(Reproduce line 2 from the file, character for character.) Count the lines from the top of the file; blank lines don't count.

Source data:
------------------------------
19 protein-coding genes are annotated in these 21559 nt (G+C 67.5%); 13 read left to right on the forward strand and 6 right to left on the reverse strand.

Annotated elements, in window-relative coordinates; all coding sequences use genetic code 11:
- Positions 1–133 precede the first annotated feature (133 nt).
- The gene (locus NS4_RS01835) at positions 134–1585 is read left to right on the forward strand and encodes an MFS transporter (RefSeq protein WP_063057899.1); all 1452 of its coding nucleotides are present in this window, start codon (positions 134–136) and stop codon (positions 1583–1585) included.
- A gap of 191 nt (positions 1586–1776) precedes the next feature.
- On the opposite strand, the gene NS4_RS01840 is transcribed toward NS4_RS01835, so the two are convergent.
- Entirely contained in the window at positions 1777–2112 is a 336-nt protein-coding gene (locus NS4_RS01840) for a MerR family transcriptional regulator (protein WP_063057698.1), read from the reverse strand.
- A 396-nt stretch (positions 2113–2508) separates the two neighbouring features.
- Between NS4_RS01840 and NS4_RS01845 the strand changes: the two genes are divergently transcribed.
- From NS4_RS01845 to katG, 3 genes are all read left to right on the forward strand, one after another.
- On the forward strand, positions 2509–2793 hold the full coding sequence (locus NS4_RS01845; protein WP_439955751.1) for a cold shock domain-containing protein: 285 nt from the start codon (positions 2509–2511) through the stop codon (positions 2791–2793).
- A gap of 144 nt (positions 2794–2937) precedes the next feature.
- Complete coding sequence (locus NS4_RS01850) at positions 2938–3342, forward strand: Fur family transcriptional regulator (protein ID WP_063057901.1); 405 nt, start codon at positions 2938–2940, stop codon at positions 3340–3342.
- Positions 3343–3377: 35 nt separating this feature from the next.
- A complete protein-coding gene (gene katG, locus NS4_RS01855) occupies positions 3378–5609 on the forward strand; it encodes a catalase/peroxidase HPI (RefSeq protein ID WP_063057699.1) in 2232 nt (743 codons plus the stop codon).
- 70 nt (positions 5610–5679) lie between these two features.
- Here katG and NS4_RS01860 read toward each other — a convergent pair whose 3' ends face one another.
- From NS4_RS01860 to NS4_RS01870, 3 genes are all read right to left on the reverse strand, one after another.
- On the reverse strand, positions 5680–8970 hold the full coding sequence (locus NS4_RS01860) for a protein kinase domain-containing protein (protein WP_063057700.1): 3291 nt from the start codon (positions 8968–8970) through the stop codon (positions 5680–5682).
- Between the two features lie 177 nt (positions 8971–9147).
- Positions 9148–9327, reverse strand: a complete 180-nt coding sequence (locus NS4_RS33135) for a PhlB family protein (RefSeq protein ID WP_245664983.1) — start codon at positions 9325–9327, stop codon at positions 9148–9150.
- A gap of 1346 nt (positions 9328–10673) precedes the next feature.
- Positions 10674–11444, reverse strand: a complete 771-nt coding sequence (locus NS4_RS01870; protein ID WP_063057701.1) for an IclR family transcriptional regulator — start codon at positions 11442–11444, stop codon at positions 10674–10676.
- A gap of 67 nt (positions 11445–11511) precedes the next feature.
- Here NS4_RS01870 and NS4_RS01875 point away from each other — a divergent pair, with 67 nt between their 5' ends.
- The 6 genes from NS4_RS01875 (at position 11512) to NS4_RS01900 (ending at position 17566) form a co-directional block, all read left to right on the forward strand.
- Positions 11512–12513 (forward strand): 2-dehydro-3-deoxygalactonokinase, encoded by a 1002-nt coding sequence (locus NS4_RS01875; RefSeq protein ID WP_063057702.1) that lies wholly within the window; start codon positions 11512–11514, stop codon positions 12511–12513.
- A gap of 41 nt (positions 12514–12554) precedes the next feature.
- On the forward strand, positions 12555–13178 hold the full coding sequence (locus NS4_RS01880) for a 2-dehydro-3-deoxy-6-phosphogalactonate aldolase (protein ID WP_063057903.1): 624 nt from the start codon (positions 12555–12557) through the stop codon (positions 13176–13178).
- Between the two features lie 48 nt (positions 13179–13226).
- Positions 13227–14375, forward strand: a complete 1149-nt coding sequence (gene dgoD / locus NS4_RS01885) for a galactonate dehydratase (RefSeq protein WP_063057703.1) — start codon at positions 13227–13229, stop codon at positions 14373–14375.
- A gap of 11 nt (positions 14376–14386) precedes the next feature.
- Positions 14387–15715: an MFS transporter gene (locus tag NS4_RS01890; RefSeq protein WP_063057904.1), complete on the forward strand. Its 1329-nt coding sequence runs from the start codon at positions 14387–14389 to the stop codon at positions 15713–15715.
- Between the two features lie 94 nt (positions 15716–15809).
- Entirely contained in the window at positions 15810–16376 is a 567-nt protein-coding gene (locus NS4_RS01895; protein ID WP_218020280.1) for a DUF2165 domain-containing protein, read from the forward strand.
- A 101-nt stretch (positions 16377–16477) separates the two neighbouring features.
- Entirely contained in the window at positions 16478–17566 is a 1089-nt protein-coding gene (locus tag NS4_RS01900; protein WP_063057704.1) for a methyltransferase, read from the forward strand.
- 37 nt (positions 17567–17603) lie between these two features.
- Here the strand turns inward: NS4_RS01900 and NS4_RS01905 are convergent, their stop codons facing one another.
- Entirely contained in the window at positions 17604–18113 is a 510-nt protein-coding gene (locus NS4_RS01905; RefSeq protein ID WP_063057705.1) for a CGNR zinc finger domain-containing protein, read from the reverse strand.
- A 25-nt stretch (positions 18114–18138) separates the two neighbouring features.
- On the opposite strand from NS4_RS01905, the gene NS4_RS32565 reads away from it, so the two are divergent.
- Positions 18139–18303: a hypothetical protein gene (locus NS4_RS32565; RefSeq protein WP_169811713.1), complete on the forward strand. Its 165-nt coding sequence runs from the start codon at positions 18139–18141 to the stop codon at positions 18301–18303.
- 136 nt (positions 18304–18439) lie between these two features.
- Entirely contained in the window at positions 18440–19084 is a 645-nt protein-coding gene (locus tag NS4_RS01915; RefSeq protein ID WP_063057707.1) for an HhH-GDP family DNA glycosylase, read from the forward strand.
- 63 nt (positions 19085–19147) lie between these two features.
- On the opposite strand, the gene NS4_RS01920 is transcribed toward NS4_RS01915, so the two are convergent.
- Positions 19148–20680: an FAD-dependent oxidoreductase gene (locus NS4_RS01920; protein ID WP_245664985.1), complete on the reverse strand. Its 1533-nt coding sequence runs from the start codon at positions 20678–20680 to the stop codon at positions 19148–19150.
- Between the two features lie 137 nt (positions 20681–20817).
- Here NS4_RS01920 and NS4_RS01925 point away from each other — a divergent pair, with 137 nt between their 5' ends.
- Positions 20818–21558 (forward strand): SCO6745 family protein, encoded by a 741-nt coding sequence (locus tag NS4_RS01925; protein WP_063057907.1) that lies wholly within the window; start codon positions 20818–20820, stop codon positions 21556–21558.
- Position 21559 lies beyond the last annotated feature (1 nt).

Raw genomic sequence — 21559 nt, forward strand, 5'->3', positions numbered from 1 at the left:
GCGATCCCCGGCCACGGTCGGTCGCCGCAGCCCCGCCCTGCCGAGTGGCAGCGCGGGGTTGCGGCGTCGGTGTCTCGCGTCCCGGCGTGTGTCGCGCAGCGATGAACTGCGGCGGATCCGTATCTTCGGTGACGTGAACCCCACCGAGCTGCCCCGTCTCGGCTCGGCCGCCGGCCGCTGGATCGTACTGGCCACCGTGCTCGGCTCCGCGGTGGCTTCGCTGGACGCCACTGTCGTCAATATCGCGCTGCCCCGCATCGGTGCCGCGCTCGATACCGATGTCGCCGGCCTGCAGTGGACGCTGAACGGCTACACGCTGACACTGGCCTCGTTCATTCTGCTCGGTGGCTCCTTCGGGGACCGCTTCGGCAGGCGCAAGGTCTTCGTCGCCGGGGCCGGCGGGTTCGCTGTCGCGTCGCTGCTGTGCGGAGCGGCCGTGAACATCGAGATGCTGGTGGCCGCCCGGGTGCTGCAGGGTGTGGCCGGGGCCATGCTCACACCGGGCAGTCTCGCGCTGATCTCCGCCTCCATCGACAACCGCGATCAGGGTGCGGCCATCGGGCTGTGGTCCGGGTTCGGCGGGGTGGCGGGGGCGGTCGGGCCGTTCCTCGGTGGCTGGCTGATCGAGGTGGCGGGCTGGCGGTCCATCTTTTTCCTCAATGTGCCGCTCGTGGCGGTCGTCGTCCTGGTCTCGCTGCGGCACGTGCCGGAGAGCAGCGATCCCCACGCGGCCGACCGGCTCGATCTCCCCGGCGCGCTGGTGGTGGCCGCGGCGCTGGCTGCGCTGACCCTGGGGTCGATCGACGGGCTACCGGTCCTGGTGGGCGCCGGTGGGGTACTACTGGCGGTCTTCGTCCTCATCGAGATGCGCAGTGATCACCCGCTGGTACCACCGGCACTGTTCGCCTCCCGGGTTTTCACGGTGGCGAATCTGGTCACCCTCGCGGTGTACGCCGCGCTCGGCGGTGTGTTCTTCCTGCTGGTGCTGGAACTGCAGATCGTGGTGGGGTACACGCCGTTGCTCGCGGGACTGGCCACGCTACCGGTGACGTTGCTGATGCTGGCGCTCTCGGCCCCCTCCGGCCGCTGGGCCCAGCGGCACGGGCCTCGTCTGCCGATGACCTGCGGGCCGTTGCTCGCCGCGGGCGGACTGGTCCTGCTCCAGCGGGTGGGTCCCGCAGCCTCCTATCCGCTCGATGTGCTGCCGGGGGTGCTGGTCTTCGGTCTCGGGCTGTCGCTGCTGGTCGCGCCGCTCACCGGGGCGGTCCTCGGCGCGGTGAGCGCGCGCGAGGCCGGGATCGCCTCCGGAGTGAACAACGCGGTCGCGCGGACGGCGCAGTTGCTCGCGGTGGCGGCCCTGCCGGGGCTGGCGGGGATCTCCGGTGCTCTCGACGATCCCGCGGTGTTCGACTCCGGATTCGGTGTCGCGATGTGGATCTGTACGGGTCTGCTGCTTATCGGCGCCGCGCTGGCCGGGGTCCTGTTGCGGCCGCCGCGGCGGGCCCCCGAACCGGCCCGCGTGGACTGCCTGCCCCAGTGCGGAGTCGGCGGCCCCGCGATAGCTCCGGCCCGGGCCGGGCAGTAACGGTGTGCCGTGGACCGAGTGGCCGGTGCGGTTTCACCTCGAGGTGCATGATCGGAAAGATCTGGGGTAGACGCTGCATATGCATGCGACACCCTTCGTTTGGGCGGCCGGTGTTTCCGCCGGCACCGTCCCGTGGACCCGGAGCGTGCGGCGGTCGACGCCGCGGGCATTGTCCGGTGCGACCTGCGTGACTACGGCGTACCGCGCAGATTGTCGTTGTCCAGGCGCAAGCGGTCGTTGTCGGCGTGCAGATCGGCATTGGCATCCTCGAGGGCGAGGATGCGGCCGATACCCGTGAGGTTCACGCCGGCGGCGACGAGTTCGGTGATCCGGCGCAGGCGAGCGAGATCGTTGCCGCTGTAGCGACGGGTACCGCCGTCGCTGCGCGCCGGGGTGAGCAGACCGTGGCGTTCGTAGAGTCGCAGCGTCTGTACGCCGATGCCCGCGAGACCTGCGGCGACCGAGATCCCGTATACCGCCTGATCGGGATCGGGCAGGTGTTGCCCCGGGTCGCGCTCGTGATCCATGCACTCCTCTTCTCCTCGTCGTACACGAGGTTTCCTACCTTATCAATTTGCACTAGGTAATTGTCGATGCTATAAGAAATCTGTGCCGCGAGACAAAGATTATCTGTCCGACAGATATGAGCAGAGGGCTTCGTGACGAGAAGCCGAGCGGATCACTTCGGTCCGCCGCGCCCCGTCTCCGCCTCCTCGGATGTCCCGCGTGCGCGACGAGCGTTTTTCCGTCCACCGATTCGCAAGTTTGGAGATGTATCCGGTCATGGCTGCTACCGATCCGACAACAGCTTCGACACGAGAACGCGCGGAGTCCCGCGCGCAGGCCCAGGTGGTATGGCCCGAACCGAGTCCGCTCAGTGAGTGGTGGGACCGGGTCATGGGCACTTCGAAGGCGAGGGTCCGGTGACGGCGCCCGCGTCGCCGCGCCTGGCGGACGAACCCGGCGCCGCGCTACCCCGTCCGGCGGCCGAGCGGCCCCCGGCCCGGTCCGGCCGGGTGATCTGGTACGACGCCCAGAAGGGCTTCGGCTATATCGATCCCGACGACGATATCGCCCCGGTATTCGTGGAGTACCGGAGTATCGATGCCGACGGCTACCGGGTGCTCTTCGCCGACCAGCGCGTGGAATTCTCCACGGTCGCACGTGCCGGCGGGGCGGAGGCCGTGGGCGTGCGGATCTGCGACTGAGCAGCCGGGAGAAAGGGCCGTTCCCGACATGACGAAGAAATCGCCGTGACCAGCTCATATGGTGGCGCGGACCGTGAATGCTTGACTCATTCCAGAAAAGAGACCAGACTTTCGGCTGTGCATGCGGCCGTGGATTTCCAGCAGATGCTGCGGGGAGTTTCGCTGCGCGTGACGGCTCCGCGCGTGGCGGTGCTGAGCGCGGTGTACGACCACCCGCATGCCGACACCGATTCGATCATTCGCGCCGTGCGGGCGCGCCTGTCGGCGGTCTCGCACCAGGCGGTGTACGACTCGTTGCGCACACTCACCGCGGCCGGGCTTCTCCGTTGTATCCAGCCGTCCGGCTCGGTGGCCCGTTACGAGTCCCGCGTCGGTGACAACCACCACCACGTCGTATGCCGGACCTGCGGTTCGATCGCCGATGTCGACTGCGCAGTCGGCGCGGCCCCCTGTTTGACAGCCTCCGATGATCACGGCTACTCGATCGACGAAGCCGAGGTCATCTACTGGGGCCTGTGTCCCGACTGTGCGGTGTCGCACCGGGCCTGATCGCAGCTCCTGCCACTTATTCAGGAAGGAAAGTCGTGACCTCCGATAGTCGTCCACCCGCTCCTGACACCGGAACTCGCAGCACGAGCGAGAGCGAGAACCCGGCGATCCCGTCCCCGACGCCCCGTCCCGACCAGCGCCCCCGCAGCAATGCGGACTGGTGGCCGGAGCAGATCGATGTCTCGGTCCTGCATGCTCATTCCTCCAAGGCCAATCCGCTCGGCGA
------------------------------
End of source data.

Annotated elements, in window-relative coordinates; all coding sequences use genetic code 11: